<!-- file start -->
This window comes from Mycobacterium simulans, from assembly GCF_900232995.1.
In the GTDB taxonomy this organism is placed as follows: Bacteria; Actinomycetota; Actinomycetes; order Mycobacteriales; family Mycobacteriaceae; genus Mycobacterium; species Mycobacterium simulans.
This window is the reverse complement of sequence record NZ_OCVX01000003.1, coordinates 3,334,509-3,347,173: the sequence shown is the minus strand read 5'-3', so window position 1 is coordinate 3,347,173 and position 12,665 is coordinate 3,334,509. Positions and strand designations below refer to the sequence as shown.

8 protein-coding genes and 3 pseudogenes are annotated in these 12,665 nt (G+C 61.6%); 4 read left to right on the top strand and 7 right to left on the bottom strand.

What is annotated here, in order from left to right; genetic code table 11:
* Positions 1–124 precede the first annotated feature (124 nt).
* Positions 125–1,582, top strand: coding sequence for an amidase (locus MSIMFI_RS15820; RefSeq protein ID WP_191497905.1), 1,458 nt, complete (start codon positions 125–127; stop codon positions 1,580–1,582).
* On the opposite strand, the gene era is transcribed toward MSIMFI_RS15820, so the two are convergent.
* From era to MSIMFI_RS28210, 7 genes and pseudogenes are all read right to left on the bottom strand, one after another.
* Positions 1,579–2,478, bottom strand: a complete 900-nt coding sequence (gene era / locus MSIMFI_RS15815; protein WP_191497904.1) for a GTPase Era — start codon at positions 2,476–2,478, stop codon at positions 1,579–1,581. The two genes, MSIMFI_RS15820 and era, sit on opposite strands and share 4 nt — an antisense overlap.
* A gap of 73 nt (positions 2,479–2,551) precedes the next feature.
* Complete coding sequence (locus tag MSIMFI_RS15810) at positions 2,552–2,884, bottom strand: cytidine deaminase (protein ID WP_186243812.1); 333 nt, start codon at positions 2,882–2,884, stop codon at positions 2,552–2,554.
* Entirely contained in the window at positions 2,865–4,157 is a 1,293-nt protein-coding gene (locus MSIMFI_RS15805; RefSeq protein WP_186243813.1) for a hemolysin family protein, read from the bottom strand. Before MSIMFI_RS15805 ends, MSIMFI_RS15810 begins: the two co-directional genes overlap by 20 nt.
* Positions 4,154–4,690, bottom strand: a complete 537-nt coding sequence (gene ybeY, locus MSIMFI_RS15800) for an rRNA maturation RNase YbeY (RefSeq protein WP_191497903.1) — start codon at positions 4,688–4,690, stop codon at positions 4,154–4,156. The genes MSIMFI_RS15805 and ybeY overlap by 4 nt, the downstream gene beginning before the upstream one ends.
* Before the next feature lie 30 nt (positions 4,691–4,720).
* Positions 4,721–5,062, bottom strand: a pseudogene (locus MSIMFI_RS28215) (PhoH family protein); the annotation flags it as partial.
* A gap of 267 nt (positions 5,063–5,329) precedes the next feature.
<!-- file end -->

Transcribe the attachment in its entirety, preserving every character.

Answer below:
This window comes from Mycobacterium simulans, from assembly GCF_900232995.1.
In the GTDB taxonomy this organism is placed as follows: Bacteria; Actinomycetota; Actinomycetes; order Mycobacteriales; family Mycobacteriaceae; genus Mycobacterium; species Mycobacterium simulans.
This window is the reverse complement of sequence record NZ_OCVX01000003.1, coordinates 3,334,509-3,347,173: the sequence shown is the minus strand read 5'-3', so window position 1 is coordinate 3,347,173 and position 12,665 is coordinate 3,334,509. Positions and strand designations below refer to the sequence as shown.

8 protein-coding genes and 3 pseudogenes are annotated in these 12,665 nt (G+C 61.6%); 4 read left to right on the top strand and 7 right to left on the bottom strand.

What is annotated here, in order from left to right; genetic code table 11:
* Positions 1–124 precede the first annotated feature (124 nt).
* Positions 125–1,582, top strand: coding sequence for an amidase (locus MSIMFI_RS15820; RefSeq protein ID WP_191497905.1), 1,458 nt, complete (start codon positions 125–127; stop codon positions 1,580–1,582).
* On the opposite strand, the gene era is transcribed toward MSIMFI_RS15820, so the two are convergent.
* From era to MSIMFI_RS28210, 7 genes and pseudogenes are all read right to left on the bottom strand, one after another.
* Positions 1,579–2,478, bottom strand: a complete 900-nt coding sequence (gene era / locus MSIMFI_RS15815; protein WP_191497904.1) for a GTPase Era — start codon at positions 2,476–2,478, stop codon at positions 1,579–1,581. The two genes, MSIMFI_RS15820 and era, sit on opposite strands and share 4 nt — an antisense overlap.
* A gap of 73 nt (positions 2,479–2,551) precedes the next feature.
* Complete coding sequence (locus tag MSIMFI_RS15810) at positions 2,552–2,884, bottom strand: cytidine deaminase (protein ID WP_186243812.1); 333 nt, start codon at positions 2,882–2,884, stop codon at positions 2,552–2,554.
* Entirely contained in the window at positions 2,865–4,157 is a 1,293-nt protein-coding gene (locus MSIMFI_RS15805; RefSeq protein WP_186243813.1) for a hemolysin family protein, read from the bottom strand. Before MSIMFI_RS15805 ends, MSIMFI_RS15810 begins: the two co-directional genes overlap by 20 nt.
* Positions 4,154–4,690, bottom strand: a complete 537-nt coding sequence (gene ybeY, locus MSIMFI_RS15800) for an rRNA maturation RNase YbeY (RefSeq protein WP_191497903.1) — start codon at positions 4,688–4,690, stop codon at positions 4,154–4,156. The genes MSIMFI_RS15805 and ybeY overlap by 4 nt, the downstream gene beginning before the upstream one ends.
* Before the next feature lie 30 nt (positions 4,691–4,720).
* Positions 4,721–5,062, bottom strand: a pseudogene (locus MSIMFI_RS28215) (PhoH family protein); the annotation flags it as partial.
* A gap of 267 nt (positions 5,063–5,329) precedes the next feature.